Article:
Mayan Stone Ceremonial Celt

SKU PF.4697

300 AD to 900 AD


15″ (38.1cm) high





Gallery Location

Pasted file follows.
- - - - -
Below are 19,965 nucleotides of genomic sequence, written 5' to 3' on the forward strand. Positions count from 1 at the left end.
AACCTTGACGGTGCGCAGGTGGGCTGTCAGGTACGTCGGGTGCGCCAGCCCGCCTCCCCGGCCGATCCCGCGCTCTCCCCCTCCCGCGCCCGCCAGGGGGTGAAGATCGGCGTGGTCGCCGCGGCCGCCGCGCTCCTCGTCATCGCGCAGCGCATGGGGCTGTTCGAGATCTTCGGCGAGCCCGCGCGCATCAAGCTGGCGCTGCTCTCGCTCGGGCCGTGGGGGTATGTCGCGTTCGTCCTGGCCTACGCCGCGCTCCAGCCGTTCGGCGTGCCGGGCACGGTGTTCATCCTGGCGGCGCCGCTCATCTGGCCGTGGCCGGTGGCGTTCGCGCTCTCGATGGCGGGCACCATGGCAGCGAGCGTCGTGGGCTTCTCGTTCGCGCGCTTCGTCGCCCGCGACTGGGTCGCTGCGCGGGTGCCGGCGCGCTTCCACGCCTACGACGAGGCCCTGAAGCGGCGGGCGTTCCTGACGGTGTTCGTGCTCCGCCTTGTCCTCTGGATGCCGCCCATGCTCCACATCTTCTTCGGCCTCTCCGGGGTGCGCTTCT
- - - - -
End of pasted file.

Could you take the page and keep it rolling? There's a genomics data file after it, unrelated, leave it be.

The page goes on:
The imagery on this magnificent celt is a stunning example of Maya iconography and masterful line drawing. Both elements, combined with the meaning of the narrative, designate this celt as an important record of a Maya ritual. And few rituals were as significant as the bloodletting ceremony. The surface of the stone is divided into two sections, the upper being somewhat smaller than the lower. This demarcation is important in separating the individuals, and clearly delineating the distinction between a different time and space. The two figures in the bottom register are in a seated position, each one holding their erect penises. The figure on the left wears a mask, and is confronted by a smaller zoomorphic mask suspended from the central hanging ornamentation. The upper figure, which wears an elaborate costume, crawls along the center border. He appears to be stalking– his eyes stare intently, his mouth open wide, while he waits, listens and watches. It is likely we are witnessing a bloodletting ceremony performed by a king or high priest. The Maya believed the letting of blood was an act of piety and essential to the proper working of the universe. Men would pierce their penises and allow the blood to soak into special cloths, which were then burned. Due to blood loss and a heightened state of consciousness, the individuals involved would supposedly see visions of the other world. The figure at the top may be the same as the one on the lower right, shown during the trance-like state of his vision quest. The power of the imagery tends to distract from the extraordinary artistry, which compares to some of the finest line work created during the European Renaissance. When considering it was done on hard stone, the achievement is even more astonishing. – (PF.4697)

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